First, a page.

Saturday, December 4, 2010

Flashback Friday Featurette: My African Expierience

As you may know if you have been following my blog, I recently started writing back in September when I moved to Scotland to track my journeys and travels. I have been regretting not starting this blog until this past Sept because I have been to so many amazing places prior to moving overseas. Solution: Enter Flashback Friday Featurette's.  On select Friday's I will feature a previous trip highlighting some of my favorite parts of the journey. To start this Flashback Friday series I decided to choose a trip that changed me as a person and allowed me to be thankful for all of the things that I have been given in this life.  This isn't your typical blog post, but I figured why not try something new.  


One of my most favorite and memorable trips I have ever taken was this past January. I traveled to West Africa with a group of students at my old job at Randolph-Macon College.  Tonight I was thinking back to the trip, and couldn't believe it has almost been an entire year since I visited Ghana. I had always dreamed of visiting Africa, and when the opportunity arose to take students on a trip to see the amazing country, I jumped at the opportunity. I wasn't sure what to except, but the trip was both very rewarding and a humbling experience.  I spend a little over two weeks in Africa, and can say I came away a changed person.


Some of the highlights from my trip include a canopy walk in the African jungle where we used rope bridges to make our way through the trees more than 200 feet up in the air. It was exhilarating. 


The country was very colorful with Kente Cloth attire and beautiful people. I love the picture below of a traditional Ghana mother with new baby. 
Tribal Dance

Another highlight of the trip was when our group hiked through the jungle to a 1000 foot waterfall. It was an extremely hot day, so we jumped into the cold water once we arrived at our destination. There were thousands of bats that flew above us, and I thought at that moment I was truly in the heart of Africa. I will never forget the feeling of pure happiness when the water rushed down from above onto my face, it is a feeling that words can't describe. The power of the water pushed us down off of our feet. Our group was overwhelmed with joy and just writing about it now brings chills.



My favorite part about my two weeks in Africa were the children. Even though most of the kids I came in contact with had no personal possessions, and were lucky to have clothes and shoes, they all had the biggest smiles on their faces. I will never forget when I gave a teenage boy a pair of old sneakers I had been planning on throwing away. I am guessing he was close to 13, and he put them on and looked at me and said, "these are my first pair of shoes, thank you so much." Can you imagine not owning a pair of shoes until you were 13 years old? The picture below shows three girls I met on the beach who had never seen an ipod. I hooked them up with some sunglasses I brought over to donate and let them listen to some music. The four of us had a great time jamming out to some tunes on the beach.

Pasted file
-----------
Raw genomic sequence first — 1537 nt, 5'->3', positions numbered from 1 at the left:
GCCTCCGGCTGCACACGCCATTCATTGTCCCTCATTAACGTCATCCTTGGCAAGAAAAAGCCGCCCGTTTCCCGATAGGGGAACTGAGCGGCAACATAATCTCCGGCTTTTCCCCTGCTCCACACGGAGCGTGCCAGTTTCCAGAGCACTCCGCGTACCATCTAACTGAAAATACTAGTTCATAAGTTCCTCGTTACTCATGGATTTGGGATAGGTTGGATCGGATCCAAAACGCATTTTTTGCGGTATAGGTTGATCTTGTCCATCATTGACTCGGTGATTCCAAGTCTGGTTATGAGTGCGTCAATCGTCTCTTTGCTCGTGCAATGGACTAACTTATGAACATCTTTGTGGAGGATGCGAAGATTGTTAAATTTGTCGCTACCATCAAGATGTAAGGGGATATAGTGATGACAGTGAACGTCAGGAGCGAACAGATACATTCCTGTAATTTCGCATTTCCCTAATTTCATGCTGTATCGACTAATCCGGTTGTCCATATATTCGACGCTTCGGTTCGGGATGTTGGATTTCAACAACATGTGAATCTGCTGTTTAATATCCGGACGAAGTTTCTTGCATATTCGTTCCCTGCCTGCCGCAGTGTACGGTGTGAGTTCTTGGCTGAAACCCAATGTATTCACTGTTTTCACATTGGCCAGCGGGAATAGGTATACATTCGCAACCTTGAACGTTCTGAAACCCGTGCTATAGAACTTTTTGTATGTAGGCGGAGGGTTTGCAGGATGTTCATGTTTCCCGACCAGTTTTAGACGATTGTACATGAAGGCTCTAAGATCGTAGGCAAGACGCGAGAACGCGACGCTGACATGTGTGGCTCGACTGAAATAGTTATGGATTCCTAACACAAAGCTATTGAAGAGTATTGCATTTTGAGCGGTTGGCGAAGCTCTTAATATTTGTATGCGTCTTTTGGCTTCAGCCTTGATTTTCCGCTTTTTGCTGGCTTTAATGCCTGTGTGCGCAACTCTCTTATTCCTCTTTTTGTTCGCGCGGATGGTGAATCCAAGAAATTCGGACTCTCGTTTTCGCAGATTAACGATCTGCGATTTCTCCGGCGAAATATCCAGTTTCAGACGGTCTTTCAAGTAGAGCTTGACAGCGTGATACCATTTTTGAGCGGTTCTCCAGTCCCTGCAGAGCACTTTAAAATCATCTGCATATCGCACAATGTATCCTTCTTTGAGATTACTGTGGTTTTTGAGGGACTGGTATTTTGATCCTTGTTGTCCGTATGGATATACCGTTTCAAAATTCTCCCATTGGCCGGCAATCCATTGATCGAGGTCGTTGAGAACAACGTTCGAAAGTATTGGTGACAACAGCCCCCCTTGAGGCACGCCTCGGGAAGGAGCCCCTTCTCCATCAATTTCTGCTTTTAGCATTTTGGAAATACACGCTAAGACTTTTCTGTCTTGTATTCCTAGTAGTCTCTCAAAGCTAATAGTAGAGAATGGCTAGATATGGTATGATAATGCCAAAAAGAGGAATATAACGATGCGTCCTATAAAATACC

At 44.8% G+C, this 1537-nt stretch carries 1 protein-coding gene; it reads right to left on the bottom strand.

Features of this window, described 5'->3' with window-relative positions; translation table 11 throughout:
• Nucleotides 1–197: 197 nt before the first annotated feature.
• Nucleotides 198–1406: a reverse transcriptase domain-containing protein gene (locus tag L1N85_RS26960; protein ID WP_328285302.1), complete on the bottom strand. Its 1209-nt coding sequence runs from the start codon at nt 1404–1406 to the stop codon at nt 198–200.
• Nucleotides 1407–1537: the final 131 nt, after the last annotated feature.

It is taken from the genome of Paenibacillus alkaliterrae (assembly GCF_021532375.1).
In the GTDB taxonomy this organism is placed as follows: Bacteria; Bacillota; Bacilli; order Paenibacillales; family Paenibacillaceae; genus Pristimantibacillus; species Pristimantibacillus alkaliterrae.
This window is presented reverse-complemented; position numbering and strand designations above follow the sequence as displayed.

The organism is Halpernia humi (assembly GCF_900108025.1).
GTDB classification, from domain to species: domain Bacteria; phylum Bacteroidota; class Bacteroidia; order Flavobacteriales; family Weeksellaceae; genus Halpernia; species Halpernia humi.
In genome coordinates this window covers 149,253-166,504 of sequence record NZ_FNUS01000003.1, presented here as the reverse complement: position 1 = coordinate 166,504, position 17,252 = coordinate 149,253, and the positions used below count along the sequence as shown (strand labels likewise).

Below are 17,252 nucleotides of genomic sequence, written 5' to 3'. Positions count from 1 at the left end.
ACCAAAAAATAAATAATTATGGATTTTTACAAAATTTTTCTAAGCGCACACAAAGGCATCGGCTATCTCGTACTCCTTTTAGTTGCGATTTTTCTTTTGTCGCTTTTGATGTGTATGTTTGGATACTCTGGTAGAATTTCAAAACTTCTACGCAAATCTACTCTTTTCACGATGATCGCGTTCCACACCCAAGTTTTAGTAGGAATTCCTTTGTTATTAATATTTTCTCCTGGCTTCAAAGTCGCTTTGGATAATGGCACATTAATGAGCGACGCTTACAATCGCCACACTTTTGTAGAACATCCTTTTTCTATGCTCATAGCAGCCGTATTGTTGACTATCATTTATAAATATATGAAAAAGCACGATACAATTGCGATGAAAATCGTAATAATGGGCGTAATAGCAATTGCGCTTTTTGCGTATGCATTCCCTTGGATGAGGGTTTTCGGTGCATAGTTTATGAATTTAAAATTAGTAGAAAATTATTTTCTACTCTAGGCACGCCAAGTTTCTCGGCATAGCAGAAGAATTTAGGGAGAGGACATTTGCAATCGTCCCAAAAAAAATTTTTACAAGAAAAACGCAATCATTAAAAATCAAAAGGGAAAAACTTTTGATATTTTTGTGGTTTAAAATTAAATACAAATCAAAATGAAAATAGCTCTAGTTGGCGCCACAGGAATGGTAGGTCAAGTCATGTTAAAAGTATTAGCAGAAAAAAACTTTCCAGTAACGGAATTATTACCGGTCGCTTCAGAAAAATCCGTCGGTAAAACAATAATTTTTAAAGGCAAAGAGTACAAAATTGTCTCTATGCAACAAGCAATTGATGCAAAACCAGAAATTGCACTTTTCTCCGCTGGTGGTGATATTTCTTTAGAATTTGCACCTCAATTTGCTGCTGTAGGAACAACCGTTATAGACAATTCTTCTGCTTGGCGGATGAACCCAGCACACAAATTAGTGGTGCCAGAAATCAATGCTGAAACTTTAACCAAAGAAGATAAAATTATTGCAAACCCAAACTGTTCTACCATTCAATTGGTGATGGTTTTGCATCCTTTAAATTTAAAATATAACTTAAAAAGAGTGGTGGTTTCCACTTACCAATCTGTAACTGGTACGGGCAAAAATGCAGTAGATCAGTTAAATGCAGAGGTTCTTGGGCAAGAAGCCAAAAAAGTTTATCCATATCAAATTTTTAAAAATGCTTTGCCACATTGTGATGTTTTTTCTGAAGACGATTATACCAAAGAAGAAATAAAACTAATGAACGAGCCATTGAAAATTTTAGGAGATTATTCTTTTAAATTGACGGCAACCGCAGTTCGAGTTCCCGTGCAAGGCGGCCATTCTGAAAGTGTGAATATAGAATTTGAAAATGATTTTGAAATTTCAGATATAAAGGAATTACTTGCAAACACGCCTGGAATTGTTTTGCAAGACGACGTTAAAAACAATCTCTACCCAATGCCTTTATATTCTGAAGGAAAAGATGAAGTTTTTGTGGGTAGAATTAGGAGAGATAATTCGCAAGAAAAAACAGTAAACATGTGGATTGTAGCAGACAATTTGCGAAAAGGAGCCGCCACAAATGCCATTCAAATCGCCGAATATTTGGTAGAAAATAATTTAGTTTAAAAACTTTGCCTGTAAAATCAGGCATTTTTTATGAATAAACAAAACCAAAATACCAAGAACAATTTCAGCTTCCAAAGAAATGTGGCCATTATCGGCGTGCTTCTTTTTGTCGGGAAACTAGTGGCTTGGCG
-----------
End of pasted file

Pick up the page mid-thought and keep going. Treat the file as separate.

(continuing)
I also volunteered at an orphanage for a short time in Africa, and that is where I realized how lucky I am to have been raised by two amazing parents and for the education I received in the States.  Some of the kids at the orphanages have mothers, but many had to give them up because they couldn't afford to raise them. I actually had a mother approach me in Africa asking if I wanted to adopt her child. Even though this part of the trip was sad for me, I was able to take away a greater appreciation for the life I have been given.




My classroom 




We are now in full swing in the Christmas season. I know everyone loves receiving, but giving can also be just as rewarding.  Please remember that not everyone owns even ONE pair of shoes, or knows what it's like to spend the holiday's with family. Be thankful for what you have, and never take for granted what you have been given. 




Sometimes the road less traveled leads you to unexpected paths. Ghana was a road that allowed me to be thankful for basic needs such as food, clothing, and shoes. If you are interested in giving this season and need a good cause, you can check out the following website Heifer Project. This project is dedicated to relieving global hunger and poverty. It provides gifts of livestock and plants, as well as education in sustainable agriculture, to financially-disadvantaged families around the world. You can even buy a chicken in someone's honor. So, friends back home, many of you have been asking what you can send me for the holiday's. I ask instead of sending me any gifts this year that you donate to the Heifer Project. I love all of your support, and know others who would appreciate it as well. Take the road less traveled. Until next time I will see you on the internet!



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